An Interview with Grandma Gail
Tales of Covid
On Monday April 20th 2020, my grandmother, Grandma Gail, suddenly developed difficulty breathing, in addition to feeling achy and confused. She was admitted to a hospital in Berkeley, where they confirmed she had COVID, in addition to bilateral pneumonia. The next morning, I video-chatted with her in the ICU, and she seemed her normal self. It felt reassuring to see her in good spirits. Her black reading glasses rested on her plastic oxygen mask, and she was smiling and laughing. I wanted to keep chatting, but it was difficult to hear her with all of the machines whirring noisily in the background.
Her oxygenation rapidly deteriorated overnight and doctors intubated her and placed her on a ventilator. When I heard this the next day, tears streamed down my face. How was this possible? I could feel a wave of confusion and helplessness rise over me. The ICU doctor said they would intubate her for at least two weeks. I felt so far away, on the opposite coast, thinking about how my grandma was all alone in the hospital, without family by her side. We also learned that she had suffered a stroke. The next two weeks felt like an eternity, but she was a fighter and despite all of the odds, doctors were finally able to extubate her, place a nasal feeding tube, and give her supplemental oxygen through a cannula.
She stayed at the hospital for another week, but said she didn’t really remember her time there. In fact, she had no memory of ever going to the hospital. What she did remember were hallucinations: “Somehow, when I was in the hospital, I thought I was helping somebody in an herbal shop packaging up little things to sell,” she told me. “Then it turned into a hospital setting and there was a guy in green scrubs with a little hat who I thought was an old friend. I’m not really sure if that happened or not,” said Grandma Gail. Later she remembered thinking her room had become part of a furniture store and she remembered trying to get the attention of a nurse, but no one could hear her.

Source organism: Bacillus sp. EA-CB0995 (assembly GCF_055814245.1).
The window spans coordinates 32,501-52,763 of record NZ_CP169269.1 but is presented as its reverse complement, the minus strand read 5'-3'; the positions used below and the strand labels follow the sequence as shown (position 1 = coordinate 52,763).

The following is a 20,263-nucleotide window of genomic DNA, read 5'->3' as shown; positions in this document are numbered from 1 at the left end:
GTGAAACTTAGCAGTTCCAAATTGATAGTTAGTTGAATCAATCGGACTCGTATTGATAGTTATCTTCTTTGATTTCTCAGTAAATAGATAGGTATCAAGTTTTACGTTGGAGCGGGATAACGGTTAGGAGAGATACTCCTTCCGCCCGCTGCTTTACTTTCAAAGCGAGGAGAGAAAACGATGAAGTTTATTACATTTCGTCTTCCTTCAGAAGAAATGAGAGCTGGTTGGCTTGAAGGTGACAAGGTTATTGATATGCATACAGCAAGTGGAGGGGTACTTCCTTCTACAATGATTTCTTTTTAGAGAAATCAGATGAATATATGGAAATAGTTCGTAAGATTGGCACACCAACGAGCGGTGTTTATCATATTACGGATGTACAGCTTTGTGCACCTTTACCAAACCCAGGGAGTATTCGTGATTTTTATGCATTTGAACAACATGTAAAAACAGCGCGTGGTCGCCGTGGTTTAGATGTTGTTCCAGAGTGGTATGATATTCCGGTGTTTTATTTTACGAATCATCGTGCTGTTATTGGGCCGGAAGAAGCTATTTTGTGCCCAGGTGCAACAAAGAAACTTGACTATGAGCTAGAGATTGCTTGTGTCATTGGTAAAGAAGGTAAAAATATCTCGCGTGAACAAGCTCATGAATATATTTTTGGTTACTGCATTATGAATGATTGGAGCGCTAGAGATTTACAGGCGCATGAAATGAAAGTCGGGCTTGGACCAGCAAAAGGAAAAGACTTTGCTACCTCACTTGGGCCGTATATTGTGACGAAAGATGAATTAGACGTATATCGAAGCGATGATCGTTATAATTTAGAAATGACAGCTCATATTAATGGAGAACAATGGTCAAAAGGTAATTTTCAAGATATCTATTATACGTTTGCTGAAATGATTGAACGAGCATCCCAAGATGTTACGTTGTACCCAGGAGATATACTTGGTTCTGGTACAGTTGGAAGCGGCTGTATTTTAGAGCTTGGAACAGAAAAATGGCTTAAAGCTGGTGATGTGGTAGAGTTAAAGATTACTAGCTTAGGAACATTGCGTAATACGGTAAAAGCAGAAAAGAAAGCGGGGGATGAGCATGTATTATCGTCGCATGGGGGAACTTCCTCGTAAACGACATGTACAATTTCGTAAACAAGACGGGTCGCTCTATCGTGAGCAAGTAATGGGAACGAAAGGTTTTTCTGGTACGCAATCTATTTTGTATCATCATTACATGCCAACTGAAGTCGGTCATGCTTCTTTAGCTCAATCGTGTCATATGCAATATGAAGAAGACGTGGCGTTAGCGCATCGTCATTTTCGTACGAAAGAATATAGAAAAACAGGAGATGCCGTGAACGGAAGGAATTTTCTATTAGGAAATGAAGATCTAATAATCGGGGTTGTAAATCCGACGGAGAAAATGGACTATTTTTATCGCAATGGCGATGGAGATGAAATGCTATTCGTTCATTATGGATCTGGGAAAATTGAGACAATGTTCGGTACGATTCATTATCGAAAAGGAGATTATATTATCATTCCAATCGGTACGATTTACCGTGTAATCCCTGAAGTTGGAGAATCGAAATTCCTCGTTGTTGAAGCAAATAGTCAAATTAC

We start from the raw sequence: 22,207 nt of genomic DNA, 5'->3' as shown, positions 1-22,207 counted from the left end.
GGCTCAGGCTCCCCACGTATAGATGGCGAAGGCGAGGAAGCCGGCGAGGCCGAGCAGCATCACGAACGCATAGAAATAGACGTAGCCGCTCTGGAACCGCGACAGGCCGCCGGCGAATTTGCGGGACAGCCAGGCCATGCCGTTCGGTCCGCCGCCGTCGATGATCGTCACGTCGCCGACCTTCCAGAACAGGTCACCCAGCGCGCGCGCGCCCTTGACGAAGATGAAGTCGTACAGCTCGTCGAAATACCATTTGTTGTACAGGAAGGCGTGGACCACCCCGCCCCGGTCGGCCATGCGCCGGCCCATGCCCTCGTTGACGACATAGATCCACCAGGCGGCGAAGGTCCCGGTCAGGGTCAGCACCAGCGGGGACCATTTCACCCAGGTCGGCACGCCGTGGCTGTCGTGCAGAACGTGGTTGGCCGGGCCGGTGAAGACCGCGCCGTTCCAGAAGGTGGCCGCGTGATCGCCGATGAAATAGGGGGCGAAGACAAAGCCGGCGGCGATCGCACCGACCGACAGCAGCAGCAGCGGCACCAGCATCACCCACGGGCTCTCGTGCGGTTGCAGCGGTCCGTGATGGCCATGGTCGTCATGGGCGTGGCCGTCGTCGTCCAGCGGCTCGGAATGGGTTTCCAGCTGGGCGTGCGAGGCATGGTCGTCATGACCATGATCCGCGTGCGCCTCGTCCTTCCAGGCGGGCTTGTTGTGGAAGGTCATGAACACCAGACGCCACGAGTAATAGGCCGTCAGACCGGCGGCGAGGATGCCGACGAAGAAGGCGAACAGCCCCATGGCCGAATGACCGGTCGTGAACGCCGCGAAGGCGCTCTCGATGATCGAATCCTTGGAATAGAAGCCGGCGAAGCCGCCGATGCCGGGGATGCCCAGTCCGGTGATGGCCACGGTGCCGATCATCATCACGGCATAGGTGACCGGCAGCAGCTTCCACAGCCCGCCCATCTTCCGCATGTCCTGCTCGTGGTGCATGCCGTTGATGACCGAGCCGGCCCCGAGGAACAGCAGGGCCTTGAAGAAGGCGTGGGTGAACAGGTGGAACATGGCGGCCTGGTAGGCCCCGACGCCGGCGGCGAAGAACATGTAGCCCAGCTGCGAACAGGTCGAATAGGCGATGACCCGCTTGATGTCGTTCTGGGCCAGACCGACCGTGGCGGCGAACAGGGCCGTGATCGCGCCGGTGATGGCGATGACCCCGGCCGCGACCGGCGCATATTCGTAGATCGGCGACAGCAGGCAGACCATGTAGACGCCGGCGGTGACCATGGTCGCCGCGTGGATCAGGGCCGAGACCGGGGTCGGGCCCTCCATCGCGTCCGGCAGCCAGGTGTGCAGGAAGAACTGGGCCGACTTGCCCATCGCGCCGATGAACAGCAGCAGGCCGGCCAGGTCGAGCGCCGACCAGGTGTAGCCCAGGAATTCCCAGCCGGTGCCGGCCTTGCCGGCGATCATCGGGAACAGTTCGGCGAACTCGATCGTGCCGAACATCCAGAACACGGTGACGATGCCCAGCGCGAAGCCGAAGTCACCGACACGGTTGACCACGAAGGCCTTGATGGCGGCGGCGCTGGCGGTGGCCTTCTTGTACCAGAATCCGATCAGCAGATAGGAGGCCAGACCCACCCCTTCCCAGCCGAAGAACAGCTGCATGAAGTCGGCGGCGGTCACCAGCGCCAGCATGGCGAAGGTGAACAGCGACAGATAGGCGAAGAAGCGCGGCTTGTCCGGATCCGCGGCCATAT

I told Grandma Gail how we video-chatted shortly before she went to the hospital and while she was in the ICU, but she said she couldn’t remember. She was also surprised when I told her how cognitively alert she was. “I’m happy that I don’t remember any of the scary stuff,” said Grandma Gail.
After being discharged from the hospital, Grandma Gail spent six weeks in a rehabilitation hospital. Though her oxygenation was stable, she was very weak and required a lot of physical, occupational, and speech therapy. “I got used to ringing the bell,” she said, “for somebody to come in and give me a bed-pan or take me to the bathroom.”
When I think of Grandma Gail, the first thing that comes to mind is her amazing cooking, like her puff pastry onion soup and pine nut caramel pie. She taught my dad and my uncle how to cook, and she has greatly shaped my appreciation for good food as well.
Food is so important to her, and so in the rehab hospital, she had to adjust, which was challenging. “I remember being impressed,” Grandma Gail said, “when a woman with scrubs came in with a robot-computer on a stand to take my food order, though none of it sounded good.” She remembered looking out her window one day, and realized that a bakery she loved, Neldam’s, was just around the corner. “I figured out that it was only 2 blocks away, oh my god, and I wanted a box of cookies but I decided I couldn’t do that.”
She ate in a room with three other patients, all spaced apart at their own tables and with their own attendants. One of the other patients was an elderly Chinese man who didn’t speak English and was also hard of hearing. She said, “I felt sorry for the poor old guy and then a couple days in, all of a sudden, they put one of those computer robots on the stand and they had linked to a native speaker of Chinese, who could speak to him, and it was so nice. It makes me tear up,” she said. She also said that the medical staff kept track of how much she ate. “You got points,” she said. “The more you ate the closer you were to getting out. So I ate all of this canned fruit and I was dying for something fresh. I finally got broccoli, and I hate broccoli, but I ate it like it was something from the French Laundry. And my last day I got a piece of fresh fruit, a half of a banana.”